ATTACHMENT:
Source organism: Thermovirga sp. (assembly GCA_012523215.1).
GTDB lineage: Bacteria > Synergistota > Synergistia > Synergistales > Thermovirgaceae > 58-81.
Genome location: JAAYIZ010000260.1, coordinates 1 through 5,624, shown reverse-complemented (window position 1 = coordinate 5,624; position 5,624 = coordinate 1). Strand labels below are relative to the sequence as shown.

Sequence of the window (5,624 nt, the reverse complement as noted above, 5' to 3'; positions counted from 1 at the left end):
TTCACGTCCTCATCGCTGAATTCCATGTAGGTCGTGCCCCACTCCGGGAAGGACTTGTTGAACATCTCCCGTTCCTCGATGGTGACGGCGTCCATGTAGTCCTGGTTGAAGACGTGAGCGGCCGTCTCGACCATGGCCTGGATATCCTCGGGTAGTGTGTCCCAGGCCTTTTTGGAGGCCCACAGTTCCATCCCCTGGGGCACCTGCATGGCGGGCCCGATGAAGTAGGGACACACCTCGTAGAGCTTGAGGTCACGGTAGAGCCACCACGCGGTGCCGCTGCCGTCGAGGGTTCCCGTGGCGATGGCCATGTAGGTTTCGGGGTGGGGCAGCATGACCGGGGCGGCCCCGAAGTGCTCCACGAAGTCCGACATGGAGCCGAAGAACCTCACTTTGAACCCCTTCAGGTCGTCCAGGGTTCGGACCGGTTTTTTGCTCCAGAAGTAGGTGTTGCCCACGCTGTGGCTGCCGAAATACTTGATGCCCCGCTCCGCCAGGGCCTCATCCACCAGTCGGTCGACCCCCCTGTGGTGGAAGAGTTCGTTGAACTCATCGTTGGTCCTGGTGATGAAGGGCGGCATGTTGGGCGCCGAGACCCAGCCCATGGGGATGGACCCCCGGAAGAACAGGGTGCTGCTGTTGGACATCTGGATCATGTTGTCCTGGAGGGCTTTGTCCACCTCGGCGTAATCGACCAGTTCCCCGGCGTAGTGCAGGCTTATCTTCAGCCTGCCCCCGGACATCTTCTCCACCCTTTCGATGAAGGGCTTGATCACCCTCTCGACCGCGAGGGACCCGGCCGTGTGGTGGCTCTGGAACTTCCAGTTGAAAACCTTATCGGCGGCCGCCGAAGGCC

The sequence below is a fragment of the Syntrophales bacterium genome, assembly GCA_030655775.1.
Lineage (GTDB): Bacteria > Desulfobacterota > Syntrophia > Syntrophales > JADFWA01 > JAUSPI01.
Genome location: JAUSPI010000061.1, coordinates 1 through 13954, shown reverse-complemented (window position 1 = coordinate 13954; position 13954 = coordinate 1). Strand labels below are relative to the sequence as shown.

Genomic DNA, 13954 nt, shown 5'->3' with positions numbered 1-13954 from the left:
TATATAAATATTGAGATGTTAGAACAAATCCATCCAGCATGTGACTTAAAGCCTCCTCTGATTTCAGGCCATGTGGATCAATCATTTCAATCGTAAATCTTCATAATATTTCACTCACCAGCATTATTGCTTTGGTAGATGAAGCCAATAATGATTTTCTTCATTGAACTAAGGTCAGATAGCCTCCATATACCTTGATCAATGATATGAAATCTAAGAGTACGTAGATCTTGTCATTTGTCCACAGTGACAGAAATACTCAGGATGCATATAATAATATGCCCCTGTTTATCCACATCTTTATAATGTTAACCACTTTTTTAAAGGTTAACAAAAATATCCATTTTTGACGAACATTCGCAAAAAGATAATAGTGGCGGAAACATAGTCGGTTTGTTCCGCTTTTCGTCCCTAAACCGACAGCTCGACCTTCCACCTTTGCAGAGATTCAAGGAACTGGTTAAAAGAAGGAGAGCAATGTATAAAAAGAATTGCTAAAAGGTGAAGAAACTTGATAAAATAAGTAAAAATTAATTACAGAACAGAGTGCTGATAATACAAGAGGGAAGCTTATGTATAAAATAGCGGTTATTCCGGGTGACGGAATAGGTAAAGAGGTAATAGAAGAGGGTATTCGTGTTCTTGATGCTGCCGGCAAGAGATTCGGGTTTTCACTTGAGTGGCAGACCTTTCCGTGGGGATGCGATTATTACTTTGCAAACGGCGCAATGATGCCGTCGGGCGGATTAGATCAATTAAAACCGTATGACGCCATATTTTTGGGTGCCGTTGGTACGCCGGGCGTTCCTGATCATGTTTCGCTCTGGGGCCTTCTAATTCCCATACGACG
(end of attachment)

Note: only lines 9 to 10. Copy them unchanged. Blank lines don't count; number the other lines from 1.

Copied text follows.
Genomic DNA, 13954 nt, shown 5'->3' with positions numbered 1-13954 from the left:
TATATAAATATTGAGATGTTAGAACAAATCCATCCAGCATGTGACTTAAAGCCTCCTCTGATTTCAGGCCATGTGGATCAATCATTTCAATCGTAAATCTTCATAATATTTCACTCACCAGCATTATTGCTTTGGTAGATGAAGCCAATAATGATTTTCTTCATTGAACTAAGGTCAGATAGCCTCCATATACCTTGATCAATGATATGAAATCTAAGAGTACGTAGATCTTGTCATTTGTCCACAGTGACAGAAATACTCAGGATGCATATAATAATATGCCCCTGTTTATCCACATCTTTATAATGTTAACCACTTTTTTAAAGGTTAACAAAAATATCCATTTTTGACGAACATTCGCAAAAAGATAATAGTGGCGGAAACATAGTCGGTTTGTTCCGCTTTTCGTCCCTAAACCGACAGCTCGACCTTCCACCTTTGCAGAGATTCAAGGAACTGGTTAAAAGAAGGAGAGCAATGTATAAAAAGAATTGCTAAAAGGTGAAGAAACTTGATAAAATAAGTAAAAATTAATTACAGAACAGAGTGCTGATAATACAAGAGGGAAGCTTATGTATAAAATAGCGGTTATTCCGGGTGACGGAATAGGTAAAGAGGTAATAGAAGAGGGTATTCGTGTTCTTGATGCTGCCGGCAAGAGATTCGGGTTTTCACTTGAGTGGCAGACCTTTCCGTGGGGATGCGATTATTACTTTGCAAACGGCGCAATGATGCCGTCGGGCGGATTAGATCAATTAAAACCGTATGACGCCATATTTTTGGGTGCCGTTGGTACGCCGGGCGTTCCTGATCATGTTTCGCTCTGGGGCCTTCTAATTCCCATACGACG